Why naturalists? Because the valley teems with wildlife, from bear and moose in summer to elk in winter. Jackson Hole gets its name from Davey Jackson, a “mountain man” who trapped beaver in the valley in the early 1800s. But a century later, the growth of Jackson blocked an ancient elk migration route and in 1912, the U.S. Biological Survey Elk Refuge (now the National Elk Refuge) was created just north of town to save elk trapped and starving in the valley’s deep snows. Each winter more than 5,000 elk arrive to feed on hay; see them up close via horse-drawn sleigh. You may also see bison, bald eagles, trumpeter swans, or wolves.

If you missed the bison or wolves you can find those and many more animals at the National Museum of Wildlife Art, which displays the highest quality wildlife art from North America and around the world. The beautiful building is perched on a cliff above the elk refuge—there’s a new restaurant here too. We never visit Jackson Hole or Grand Teton National Park without stopping in to ogle thousands of remarkable paintings, sculptures, photographs, and illustrations in this museum. Mostly though, we love ogling those gorgeous Grand Teton mountains; they keep us coming back again and again!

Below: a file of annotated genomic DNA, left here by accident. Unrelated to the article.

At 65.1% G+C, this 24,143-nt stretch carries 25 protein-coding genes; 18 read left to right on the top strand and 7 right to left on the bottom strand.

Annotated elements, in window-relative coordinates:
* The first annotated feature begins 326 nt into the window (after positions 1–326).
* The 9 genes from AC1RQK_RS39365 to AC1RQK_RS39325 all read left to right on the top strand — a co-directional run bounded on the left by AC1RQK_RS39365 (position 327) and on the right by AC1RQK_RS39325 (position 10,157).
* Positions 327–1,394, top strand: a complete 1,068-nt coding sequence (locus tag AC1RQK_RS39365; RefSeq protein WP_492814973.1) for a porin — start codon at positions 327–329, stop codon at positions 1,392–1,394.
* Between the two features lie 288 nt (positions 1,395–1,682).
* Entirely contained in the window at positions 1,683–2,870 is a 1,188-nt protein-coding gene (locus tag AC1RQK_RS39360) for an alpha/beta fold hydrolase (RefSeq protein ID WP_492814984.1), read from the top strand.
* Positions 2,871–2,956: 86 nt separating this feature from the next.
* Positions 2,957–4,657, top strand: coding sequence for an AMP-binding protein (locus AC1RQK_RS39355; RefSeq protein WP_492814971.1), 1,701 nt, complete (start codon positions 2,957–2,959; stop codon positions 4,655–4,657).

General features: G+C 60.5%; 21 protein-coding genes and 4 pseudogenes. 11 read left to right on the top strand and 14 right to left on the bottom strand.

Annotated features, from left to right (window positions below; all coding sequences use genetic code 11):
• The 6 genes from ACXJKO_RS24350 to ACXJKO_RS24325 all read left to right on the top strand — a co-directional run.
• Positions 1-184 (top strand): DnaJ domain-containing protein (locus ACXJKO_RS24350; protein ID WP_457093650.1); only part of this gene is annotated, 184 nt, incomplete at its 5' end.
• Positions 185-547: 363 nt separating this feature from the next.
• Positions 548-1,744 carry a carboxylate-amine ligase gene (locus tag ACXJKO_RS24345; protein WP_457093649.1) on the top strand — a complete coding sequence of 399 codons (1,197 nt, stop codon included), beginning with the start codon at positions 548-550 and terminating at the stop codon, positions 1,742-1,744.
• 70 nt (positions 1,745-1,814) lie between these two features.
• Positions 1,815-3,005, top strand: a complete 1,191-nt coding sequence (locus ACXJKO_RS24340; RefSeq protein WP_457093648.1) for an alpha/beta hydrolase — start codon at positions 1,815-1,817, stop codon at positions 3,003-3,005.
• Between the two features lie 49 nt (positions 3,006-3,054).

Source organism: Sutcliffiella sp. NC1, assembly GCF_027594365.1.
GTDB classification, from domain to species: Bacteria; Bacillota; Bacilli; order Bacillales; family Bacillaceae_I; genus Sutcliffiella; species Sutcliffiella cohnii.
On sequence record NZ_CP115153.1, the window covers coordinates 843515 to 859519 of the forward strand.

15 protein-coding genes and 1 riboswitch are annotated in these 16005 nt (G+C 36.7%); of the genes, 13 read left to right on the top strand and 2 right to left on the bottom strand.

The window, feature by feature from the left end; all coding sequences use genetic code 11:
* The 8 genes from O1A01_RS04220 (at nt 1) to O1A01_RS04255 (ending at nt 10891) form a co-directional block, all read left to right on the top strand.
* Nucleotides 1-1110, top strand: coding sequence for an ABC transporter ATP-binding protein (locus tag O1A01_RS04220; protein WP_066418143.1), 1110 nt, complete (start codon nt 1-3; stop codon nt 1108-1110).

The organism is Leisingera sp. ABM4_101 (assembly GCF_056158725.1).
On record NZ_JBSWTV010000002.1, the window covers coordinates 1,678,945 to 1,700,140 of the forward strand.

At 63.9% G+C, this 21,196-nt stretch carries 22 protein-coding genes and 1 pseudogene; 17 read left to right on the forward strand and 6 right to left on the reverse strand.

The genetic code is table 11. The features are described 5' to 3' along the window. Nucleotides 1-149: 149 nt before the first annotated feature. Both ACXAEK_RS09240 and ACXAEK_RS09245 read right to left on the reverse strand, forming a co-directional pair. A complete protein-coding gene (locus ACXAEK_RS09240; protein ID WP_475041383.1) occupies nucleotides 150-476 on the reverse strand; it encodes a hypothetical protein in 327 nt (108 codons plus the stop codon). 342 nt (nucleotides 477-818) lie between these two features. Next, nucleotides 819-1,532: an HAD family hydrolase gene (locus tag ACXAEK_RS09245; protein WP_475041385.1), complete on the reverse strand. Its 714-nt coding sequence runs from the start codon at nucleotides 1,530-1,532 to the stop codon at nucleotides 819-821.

The Tetons rise just five nautical miles west of Jackson Hole Airport. Photo courtesy Jackson Hole Chamber of Commerce.

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Crista Worthy

Crista Videriksen Worthy

Crista Videriksen Worthy has been flying around the United States with her pilot-husband Fred and their children since 1995, and writing about fun places to fly since 2006. She has single-engine land and sea ratings. Her favorite places to explore are the backcountry strips of Idaho and Utah's red rock country. She currently lives in Idaho and serves as editor of The Flyline, the monthly publication of the Idaho Aviation Association. To suggest future destination articles, send an email to [email protected]
Topics: US Travel